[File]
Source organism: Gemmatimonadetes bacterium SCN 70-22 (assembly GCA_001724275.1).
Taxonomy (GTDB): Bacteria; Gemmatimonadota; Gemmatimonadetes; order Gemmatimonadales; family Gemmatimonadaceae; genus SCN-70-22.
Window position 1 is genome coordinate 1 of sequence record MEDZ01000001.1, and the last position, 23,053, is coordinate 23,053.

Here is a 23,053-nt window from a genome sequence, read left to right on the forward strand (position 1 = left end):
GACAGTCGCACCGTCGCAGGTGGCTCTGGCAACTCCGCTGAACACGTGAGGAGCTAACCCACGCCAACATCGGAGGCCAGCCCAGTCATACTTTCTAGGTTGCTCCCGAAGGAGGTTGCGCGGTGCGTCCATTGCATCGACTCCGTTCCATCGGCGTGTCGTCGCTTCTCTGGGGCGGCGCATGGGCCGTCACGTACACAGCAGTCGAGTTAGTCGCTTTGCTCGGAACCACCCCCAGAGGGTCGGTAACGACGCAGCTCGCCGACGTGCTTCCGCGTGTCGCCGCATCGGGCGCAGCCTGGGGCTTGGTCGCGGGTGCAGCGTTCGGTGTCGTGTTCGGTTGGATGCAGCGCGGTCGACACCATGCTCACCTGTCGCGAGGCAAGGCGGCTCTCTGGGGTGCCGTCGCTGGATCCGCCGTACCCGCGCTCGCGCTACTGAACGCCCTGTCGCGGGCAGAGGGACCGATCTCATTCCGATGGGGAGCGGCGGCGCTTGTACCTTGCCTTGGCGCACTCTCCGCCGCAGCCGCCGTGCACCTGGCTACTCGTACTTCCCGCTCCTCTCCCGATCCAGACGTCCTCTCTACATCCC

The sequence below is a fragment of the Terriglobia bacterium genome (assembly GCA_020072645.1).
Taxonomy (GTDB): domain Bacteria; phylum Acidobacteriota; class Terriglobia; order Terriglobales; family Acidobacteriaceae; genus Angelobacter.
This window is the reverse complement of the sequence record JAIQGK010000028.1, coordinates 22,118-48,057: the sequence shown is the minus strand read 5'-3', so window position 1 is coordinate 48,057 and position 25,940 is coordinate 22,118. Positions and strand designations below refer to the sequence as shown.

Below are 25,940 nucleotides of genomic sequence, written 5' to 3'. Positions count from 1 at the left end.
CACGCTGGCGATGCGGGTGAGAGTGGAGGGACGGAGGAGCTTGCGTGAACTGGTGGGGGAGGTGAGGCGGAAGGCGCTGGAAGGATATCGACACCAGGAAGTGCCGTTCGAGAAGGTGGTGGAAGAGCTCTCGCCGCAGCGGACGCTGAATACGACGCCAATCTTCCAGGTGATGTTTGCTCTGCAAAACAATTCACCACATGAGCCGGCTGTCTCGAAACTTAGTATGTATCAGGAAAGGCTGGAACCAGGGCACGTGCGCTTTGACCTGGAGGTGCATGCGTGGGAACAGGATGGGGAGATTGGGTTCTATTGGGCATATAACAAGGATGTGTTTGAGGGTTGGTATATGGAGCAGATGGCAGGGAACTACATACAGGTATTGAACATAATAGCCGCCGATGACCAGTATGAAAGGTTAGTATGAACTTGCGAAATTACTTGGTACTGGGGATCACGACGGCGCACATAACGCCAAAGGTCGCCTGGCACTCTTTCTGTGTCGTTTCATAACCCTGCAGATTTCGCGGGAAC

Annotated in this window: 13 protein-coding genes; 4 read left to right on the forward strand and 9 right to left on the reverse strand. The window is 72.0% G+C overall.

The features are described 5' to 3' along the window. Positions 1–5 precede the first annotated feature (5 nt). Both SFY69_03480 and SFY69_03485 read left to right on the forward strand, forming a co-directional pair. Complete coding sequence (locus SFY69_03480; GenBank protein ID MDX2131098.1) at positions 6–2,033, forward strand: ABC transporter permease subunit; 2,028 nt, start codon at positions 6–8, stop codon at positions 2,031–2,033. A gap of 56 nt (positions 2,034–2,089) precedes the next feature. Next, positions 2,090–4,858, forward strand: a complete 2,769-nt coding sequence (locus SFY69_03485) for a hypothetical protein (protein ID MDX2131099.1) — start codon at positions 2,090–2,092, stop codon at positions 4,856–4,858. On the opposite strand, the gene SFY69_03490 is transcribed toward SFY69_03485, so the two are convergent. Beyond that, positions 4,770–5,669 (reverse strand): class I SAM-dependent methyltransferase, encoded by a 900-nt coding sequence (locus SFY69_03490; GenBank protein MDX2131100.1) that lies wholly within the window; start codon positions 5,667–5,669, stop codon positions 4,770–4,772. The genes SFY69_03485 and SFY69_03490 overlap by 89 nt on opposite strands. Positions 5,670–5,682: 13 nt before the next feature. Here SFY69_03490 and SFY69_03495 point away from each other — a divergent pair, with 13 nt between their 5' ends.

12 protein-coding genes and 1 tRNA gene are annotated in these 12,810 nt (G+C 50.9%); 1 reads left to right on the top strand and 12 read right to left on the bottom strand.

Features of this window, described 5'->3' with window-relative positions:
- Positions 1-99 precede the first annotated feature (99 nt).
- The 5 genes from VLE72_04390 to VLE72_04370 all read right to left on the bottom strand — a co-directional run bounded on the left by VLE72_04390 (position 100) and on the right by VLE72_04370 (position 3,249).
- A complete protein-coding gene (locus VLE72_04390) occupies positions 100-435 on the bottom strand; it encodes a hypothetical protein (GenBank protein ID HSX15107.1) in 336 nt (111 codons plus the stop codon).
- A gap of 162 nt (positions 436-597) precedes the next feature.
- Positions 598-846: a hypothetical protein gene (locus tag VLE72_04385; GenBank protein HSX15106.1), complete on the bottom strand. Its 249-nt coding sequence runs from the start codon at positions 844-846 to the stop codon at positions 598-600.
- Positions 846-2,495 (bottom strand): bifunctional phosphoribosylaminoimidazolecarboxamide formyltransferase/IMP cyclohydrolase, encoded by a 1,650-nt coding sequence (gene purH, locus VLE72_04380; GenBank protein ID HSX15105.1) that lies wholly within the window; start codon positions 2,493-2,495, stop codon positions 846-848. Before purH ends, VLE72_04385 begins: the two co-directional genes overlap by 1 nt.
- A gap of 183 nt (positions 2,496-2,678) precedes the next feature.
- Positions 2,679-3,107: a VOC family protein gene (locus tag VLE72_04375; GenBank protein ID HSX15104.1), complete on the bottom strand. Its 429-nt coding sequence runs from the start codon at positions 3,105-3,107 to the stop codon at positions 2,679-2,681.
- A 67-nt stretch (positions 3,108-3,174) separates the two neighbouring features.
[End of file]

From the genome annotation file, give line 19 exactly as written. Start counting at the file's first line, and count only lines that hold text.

- Positions 598-846: a hypothetical protein gene (locus tag VLE72_04385; GenBank protein HSX15106.1), complete on the bottom strand. Its 249-nt coding sequence runs from the start codon at positions 844-846 to the stop codon at positions 598-600.